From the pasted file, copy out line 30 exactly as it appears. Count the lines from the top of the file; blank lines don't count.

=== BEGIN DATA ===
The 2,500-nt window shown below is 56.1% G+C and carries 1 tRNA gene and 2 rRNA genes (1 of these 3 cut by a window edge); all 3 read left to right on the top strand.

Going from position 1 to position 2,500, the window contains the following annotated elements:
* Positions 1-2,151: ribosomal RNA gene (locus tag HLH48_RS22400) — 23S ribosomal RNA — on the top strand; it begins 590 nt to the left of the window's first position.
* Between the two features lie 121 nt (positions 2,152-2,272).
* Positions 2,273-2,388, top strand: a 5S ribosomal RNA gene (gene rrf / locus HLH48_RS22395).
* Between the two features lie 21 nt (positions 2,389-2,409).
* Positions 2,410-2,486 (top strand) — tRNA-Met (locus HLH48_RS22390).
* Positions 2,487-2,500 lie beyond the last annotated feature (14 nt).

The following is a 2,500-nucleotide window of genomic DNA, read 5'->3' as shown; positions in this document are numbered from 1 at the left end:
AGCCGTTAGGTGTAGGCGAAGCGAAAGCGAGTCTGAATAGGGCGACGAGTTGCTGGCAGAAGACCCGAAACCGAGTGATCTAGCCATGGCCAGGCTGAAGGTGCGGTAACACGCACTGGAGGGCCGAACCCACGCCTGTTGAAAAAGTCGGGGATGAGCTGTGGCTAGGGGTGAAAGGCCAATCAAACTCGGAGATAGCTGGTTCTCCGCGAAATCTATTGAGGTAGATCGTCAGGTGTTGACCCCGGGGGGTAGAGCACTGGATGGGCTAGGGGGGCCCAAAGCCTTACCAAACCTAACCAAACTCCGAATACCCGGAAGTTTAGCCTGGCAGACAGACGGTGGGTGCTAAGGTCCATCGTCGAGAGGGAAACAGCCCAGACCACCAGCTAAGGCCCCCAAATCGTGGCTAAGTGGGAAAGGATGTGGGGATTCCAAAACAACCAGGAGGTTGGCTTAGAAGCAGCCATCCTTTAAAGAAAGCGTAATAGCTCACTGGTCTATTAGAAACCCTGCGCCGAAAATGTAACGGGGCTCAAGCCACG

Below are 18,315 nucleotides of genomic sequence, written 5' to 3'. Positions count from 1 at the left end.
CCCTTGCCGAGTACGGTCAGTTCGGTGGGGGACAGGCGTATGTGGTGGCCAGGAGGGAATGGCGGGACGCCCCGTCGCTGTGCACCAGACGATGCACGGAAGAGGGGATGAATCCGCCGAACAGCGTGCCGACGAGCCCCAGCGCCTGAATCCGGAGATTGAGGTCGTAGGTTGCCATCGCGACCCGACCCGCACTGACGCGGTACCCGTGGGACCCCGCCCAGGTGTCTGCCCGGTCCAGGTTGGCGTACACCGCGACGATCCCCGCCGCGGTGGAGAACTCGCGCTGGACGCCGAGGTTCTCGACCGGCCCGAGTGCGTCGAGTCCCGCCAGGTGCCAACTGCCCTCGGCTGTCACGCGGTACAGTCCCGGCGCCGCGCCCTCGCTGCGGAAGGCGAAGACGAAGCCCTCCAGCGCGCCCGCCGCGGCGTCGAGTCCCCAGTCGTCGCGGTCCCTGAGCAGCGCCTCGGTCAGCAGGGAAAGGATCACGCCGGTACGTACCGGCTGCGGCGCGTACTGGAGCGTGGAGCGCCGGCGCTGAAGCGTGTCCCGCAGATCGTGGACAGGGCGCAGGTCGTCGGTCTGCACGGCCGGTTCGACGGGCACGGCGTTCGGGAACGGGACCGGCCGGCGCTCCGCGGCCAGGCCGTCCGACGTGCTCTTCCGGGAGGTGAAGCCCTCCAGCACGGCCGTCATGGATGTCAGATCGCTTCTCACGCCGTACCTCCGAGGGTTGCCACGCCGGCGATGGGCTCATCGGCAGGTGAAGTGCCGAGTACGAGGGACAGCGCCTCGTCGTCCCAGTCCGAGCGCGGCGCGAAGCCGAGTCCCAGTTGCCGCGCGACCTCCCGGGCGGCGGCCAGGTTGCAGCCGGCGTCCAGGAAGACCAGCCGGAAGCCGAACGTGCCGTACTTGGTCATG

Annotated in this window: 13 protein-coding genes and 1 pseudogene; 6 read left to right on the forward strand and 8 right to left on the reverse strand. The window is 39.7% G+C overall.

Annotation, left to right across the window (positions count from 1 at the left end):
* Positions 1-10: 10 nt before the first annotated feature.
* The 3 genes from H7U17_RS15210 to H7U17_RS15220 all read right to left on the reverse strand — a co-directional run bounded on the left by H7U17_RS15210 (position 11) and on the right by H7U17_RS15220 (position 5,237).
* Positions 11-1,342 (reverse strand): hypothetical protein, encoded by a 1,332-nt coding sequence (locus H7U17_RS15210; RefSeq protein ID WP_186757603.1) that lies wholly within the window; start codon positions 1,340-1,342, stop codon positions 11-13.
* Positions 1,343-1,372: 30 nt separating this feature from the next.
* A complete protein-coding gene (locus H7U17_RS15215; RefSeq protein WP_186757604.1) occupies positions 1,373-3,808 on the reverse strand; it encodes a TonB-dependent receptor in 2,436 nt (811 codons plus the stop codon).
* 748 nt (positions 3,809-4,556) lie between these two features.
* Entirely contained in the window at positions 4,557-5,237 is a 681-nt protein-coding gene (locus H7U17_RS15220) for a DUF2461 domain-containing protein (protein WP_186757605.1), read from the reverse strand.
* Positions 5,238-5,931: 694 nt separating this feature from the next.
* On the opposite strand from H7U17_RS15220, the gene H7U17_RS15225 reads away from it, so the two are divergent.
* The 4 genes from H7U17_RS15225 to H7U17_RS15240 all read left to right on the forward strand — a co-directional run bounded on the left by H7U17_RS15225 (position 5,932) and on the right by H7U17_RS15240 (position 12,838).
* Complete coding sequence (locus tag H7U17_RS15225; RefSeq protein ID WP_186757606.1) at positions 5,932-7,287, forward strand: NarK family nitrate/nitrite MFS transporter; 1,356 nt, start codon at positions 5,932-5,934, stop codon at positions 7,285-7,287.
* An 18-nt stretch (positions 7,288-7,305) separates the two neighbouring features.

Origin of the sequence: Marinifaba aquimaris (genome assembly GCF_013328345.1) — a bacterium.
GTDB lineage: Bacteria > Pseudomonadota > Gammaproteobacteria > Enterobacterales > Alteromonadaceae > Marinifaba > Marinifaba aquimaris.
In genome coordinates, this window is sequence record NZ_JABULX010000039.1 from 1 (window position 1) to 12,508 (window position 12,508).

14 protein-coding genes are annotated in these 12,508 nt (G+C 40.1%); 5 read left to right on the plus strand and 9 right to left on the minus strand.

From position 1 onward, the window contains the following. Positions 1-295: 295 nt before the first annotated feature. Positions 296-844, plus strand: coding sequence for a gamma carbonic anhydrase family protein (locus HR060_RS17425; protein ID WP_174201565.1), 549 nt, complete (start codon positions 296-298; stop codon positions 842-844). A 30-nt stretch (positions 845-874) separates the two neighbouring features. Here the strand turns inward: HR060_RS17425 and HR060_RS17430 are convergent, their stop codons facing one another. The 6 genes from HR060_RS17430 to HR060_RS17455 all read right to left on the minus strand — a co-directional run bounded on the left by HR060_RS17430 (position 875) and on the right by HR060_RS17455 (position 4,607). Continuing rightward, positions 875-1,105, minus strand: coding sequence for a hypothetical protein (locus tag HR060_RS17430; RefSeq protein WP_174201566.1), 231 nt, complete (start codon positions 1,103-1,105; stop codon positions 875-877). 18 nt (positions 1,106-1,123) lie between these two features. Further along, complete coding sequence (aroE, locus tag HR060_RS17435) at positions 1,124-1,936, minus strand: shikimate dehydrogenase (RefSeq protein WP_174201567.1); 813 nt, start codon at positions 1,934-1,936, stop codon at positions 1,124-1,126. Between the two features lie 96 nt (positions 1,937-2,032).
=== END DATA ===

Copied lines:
14 protein-coding genes are annotated in these 12,508 nt (G+C 40.1%); 5 read left to right on the plus strand and 9 right to left on the minus strand.